In the latest edition (2007) of Pevsner's "The Buildings of England - Essex", the church merits a short, dry entry:
"OUR LADY OF COMPASSION (RC.); Castle Street. Converted in 1906 from a C16 barn. Short brick tower with pyramidal spire, porch and cloister by Hibbs & Walsh Associates, 2004-5, with reordered sanctuary by Antony Delarue Associates."
There is of course much more to the church than this...
Following the successful completion of the church restoration of 2004/5, Fr. John Garrett provided the following note giving thanksgiving for the restoration and some detail concerning the church furnishings:
"As a community of faith I am sure that you will join me in thanking God for our restored parish church and the re-ordering of our sanctuary. The glory of colour and gold which surrounds our sanctuary is a reminder to us of the great glory and splendour of our God. The sacrament tower draws our eye to its scale and form, a worthy house for the Blessed Sacrament especially in this year of dedication by the Pope, to the Eucharist in our churches. The very beautiful simplicity of the altar stands out from the luxury of the sacrament tower and reredos."
Altar; is made from Clipham and Portland stone in beautiful simplicity. The opening at the front is the place where the Relics were placed when the altar was consecrated by the bishop. The Relics are of St John Vianney (the "Curé d'Ars" who is the patron of all diocesan clergy) and St Pius X (19th century Pope who reformed the clergy and made eucharistic reception easier for people, especially the young). This is framed by a brass grill.
Sacrament Tower; this is rich in both colour and shape. The tower is made from lime wood, in the form of a "house" for the Lord in the Sacrament. It is coloured and gilded with gold leaf to reflect its worthiness. On top of the tower is an ancient symbol of the Eucharist, the pelican. There is a legend that the pelican will, in times of famine, tear her own breast to feed her chicks with her own blood. You can just see the little heads of the chicks.
Cross; this is a great treasure of the church. The Corpus (figure of Jesus) is 14th century with some of its original paint, especially the blood, still visible. The cross is modern but painted and fashioned in the medieval style in sympathy with the rest of the sanctuary.
Font; is dated 1850 (mid-Victorian) and made of Caen stone with ogee arches against the stem, and cinquefoil arches round the bowl containing un-carved shields. Each panel surrounded with a border of fleurons (angels). This came from the redundant church of St Peter, Birch (near Colchester). It is the first sacramental image we see on entering the church, and is the place for the first sacrament, baptism. The riddle posts were restored and painted by Howell & Bellion. From the font the new stone floor leads to the altar - the great symbol of the Lord.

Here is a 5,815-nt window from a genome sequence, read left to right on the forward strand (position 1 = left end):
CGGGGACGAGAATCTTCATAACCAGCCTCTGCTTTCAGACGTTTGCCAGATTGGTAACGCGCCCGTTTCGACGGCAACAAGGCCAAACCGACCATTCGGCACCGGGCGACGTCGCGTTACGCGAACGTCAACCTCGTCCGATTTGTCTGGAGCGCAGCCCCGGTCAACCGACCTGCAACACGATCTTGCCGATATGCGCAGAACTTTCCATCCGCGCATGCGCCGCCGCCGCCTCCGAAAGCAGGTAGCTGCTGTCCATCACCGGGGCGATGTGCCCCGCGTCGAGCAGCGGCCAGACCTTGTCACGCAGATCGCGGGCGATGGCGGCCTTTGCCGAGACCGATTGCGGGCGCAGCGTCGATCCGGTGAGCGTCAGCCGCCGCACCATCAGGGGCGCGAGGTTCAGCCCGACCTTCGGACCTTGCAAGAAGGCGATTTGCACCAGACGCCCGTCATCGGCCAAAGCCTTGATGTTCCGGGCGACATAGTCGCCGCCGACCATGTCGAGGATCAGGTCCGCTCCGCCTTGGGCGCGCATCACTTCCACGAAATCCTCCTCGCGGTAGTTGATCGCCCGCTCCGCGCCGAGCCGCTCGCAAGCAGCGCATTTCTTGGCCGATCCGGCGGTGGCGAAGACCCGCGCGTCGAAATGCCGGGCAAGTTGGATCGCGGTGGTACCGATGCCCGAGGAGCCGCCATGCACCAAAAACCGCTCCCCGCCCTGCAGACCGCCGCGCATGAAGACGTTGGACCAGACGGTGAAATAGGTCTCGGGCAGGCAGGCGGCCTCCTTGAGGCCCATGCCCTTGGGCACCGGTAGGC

Eagle Lectern; is made from English oak and again probably mid-Victorian from the midlands. The eagle is found in many medieval churches, it speaks of the Gospel, in the form of St John, soaring towards heaven and symbolises the Logos, the Word of God, Jesus the redeemer.
Reredos; which is constructed from a the wooden framework of an early 19th century altarpiece, donated by the Anglican Diocese of Norwich, forms a visual link between the new stone altar, and the symbolic heavens of the blue sky painted ceiling.
Six gilded gothic columns rise up, enclosing stencil-patterned coloured panels. The crowns on the columns refer to the kinship of Christ who is present daily on the altar. The whole panel frames the central action of the Sacred Liturgy.
Window; portrays the Holy Spirit descending and linking the graces of the Spirit to the altar of sacrifice.
The shrine to Our Lady; The shrine to Our Lady in the little chapel at the back of the church was obtained from the Servite House in Oxford at the time of its closure.
The porch and corridor; The stained glass in the window on the Castle Street side of the porch, shows Our Lady and the Holy Child. In the corridor looking out over the garden are a Pietà carved in wood, from the Servite House in Oxford, a blue glass roundel depicting the Annunciation and an early Victorian stained glass panel of the Crucifixion.
On the south wall of the sacristy there is a fine painting by F.R. Gadsby done on paper dating from 1922, in the manner of Burne Jones and probably intended to be a memorial to the dead of the First World War.
October '07 saw the arrival of a new addition to the church - painting of "The Crucifixion" by Edward Frampton. It is on long term loan from Professor Paul Joannides of the History of Art Department, Cambridge University. Edward Frampton (1872-1923) studied in France and Italy and was a distinguished landscape and religious painter.